Fashion has always been about identifying and expressing your personality and beliefs, which over the years has come to include political and social issues. Fashion and style became a way for identities to made obvious and cultural influences to have another avenue to manifest themselves.
This is where streetwear originated, in two different areas of America. On the west coast, California was home to surfers and skaters, while the east coast was home to a growing hip-hop scene in and around New York. Both subcultures seemingly adopted men’s fashion that offered street, sports-inspired style with printed t-shirts, oversized hoodies and the latest trainer releases.
Since then, streetwear has spread globally and become more mainstream, evolving along the way. It was once the dress code of the underground, limited to those associated with the subcultures of skating or hip-hop. Now, it’s everywhere you look.
Origins of streetwear
Streetwear began as an almost direct reaction to luxury, unobtainable fashion and prohibitively expensive price tags. It was a much more DIY way of dressing; a way to express your own take on style with added creativity and attitude.
It was worn by the outsiders, the alternative kids at school who were different to everyone else and the experimenters who didn’t care what anyone thought. Today, this is an attitude taken on by many of the younger generation, not just a select few. It’s for that reason that streetwear has perhaps had the room to grow and develop.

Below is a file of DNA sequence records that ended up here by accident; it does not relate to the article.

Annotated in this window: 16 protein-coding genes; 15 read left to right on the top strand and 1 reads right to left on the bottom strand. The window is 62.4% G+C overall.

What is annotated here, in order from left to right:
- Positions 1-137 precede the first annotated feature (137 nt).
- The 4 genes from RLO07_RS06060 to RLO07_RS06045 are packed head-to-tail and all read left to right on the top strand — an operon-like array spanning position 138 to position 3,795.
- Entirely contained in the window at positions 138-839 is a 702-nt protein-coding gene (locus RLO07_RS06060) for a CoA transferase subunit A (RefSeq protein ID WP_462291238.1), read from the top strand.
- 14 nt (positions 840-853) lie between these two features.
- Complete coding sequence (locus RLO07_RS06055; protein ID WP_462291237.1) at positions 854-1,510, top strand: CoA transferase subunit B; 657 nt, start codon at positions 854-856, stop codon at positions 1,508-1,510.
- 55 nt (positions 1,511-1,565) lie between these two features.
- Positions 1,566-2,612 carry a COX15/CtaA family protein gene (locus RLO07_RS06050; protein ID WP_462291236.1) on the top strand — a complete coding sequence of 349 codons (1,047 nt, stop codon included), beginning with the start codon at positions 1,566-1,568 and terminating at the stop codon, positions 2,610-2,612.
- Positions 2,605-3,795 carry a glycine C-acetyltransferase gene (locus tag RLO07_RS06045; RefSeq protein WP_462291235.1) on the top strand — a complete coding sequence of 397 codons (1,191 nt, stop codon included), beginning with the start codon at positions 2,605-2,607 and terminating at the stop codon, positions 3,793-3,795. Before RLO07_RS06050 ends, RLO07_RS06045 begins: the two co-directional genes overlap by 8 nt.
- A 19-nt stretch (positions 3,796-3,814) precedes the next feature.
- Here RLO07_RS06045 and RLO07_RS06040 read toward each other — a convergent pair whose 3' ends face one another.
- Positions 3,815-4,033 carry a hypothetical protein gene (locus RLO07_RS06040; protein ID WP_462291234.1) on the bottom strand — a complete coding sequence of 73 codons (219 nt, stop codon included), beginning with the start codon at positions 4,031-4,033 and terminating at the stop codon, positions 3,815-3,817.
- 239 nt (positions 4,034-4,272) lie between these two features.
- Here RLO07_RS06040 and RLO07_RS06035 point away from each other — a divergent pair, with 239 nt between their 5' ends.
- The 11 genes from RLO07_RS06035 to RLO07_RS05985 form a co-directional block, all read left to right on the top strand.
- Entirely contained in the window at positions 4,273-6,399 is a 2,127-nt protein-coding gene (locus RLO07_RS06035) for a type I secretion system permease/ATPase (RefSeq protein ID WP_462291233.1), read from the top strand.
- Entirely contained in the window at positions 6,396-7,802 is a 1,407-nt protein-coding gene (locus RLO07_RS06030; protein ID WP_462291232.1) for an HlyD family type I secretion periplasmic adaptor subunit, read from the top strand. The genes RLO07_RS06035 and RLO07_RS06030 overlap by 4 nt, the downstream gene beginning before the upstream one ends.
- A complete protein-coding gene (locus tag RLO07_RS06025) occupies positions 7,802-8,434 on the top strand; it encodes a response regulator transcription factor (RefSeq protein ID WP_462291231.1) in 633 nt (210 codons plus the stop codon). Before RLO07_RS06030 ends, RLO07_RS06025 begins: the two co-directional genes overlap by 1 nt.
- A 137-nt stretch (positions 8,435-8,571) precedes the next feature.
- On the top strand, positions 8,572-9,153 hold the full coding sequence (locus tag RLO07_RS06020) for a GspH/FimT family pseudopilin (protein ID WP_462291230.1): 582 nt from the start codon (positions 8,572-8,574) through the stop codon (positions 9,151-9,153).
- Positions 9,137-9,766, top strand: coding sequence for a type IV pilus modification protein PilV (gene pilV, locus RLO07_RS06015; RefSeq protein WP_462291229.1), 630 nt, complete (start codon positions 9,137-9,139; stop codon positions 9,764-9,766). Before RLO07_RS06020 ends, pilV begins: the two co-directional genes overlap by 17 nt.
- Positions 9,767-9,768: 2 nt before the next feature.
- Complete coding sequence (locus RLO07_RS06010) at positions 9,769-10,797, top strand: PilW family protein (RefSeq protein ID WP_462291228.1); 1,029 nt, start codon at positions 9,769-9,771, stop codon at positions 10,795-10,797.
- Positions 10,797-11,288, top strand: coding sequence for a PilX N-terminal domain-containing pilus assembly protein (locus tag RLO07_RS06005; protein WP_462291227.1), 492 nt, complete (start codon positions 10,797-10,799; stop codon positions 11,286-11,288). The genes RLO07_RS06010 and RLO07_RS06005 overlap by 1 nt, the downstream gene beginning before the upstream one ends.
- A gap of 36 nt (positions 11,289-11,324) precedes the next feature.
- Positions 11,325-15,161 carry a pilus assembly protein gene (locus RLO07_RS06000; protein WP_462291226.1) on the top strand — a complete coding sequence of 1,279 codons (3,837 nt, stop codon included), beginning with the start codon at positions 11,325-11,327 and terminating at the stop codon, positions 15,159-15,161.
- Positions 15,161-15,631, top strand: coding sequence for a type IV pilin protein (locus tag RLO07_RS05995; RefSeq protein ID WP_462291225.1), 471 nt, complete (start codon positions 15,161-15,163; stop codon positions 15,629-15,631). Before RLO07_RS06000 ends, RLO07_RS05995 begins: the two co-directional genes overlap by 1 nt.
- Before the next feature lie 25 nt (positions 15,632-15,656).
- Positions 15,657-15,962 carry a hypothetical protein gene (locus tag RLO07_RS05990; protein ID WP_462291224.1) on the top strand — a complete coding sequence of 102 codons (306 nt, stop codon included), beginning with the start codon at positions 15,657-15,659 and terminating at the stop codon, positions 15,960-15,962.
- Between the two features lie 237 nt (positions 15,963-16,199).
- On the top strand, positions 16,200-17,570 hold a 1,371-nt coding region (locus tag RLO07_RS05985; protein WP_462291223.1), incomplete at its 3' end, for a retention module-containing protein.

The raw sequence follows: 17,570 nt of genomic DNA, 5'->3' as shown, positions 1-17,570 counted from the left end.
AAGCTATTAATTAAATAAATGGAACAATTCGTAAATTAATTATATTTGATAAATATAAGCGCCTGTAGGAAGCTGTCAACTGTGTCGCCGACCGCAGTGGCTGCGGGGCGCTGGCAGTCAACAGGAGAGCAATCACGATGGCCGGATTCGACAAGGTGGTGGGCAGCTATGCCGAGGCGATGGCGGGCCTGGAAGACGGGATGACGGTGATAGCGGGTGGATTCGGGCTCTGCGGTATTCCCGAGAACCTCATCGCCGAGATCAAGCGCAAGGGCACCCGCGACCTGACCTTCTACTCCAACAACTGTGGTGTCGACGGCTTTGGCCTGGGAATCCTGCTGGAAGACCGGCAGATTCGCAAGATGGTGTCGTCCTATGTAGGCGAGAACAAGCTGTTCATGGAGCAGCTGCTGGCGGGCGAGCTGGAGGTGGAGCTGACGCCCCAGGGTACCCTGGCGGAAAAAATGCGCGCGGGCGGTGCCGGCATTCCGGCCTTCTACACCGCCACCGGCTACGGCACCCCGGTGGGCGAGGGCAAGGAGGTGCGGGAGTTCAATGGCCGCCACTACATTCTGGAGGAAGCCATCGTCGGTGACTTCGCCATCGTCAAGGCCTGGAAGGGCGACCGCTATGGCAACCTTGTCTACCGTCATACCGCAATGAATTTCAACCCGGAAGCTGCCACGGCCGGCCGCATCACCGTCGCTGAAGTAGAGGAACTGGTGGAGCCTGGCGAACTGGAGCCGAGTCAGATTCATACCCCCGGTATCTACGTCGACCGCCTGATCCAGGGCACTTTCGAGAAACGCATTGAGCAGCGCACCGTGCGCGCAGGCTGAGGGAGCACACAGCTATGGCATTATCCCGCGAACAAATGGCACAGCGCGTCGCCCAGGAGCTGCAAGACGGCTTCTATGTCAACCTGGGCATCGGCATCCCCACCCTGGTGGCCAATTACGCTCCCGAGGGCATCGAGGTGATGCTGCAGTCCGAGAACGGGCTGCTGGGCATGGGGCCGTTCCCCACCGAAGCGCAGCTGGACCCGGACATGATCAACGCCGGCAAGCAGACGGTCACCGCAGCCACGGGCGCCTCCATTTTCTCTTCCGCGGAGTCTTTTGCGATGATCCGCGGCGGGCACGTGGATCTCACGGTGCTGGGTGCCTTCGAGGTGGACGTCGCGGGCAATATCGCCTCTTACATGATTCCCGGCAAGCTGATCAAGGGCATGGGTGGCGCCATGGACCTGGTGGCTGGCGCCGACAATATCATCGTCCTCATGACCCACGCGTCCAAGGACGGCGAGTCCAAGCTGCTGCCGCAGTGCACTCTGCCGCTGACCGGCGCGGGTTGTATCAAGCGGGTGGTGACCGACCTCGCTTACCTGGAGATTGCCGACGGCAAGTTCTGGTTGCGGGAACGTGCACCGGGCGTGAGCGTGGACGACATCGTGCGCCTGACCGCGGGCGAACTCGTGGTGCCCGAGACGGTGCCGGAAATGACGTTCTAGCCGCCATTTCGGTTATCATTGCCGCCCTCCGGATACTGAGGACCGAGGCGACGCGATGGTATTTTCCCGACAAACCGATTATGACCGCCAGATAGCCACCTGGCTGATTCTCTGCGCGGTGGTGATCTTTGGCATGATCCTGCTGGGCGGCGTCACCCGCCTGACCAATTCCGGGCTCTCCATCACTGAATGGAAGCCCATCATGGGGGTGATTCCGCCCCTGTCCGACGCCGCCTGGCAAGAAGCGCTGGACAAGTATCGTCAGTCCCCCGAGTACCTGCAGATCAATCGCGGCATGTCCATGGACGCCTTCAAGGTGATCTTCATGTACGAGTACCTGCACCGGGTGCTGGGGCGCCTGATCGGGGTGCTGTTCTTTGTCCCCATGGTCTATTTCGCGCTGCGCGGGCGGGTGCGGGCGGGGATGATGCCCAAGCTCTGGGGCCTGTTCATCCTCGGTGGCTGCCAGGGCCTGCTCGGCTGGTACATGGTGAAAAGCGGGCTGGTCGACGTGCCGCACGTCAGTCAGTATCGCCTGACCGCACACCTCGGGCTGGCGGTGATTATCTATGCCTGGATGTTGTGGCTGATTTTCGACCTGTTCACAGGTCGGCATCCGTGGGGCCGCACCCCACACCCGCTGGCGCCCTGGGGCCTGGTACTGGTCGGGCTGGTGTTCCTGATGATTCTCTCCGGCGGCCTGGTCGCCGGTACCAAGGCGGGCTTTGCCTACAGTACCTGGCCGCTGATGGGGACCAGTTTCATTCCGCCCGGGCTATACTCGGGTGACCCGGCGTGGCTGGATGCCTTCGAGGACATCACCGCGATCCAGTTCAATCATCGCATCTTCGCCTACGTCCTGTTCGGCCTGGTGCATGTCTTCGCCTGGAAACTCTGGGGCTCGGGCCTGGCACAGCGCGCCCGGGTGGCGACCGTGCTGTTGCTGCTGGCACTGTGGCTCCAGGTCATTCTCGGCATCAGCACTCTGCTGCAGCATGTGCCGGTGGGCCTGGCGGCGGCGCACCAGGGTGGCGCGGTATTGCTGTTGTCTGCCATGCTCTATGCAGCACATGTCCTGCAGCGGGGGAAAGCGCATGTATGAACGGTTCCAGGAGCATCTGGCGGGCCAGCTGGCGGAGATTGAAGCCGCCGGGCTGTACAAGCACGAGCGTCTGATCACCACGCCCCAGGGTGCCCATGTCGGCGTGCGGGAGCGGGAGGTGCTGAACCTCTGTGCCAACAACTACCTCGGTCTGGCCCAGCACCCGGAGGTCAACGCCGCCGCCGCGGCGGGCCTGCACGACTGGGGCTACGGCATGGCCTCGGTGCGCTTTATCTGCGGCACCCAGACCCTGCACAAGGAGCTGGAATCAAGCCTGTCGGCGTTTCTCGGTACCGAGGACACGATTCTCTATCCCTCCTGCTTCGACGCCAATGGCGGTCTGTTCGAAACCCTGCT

A go-to style, not just for the streets
Over the last couple of years, we have seen streetwear and luxury fashion collide in a way that no one expected. Expensive tracksuits are now a thing, along with designer logo hoodies and t-shirts. Louis Vuitton appointed Virgil Abloh, one of the biggest fashion cross-overs in decades.
Possibly due to this freedom of collaboration and exploring new avenues, younger generations are learning to wear fashion that further reflects them as individuals. Boundaries are lifting and inclusivity is the new trend.
Streetwear now appears in almost every social setting, and is even becoming more acceptable in the workplace. As modern workplaces accept casual attire, streetwear pieces are popping up.
Streetwear is also crossing paths with politics. T-shirts and other designs are appearing that offer quotes and symbols that counter negative stereotypes and open up a discussion. This is something Vivienne Westwood was doing for decades before.
The younger generation are becoming more aware, which reflects in their fashion choices. It’s interesting to see where it will go from here.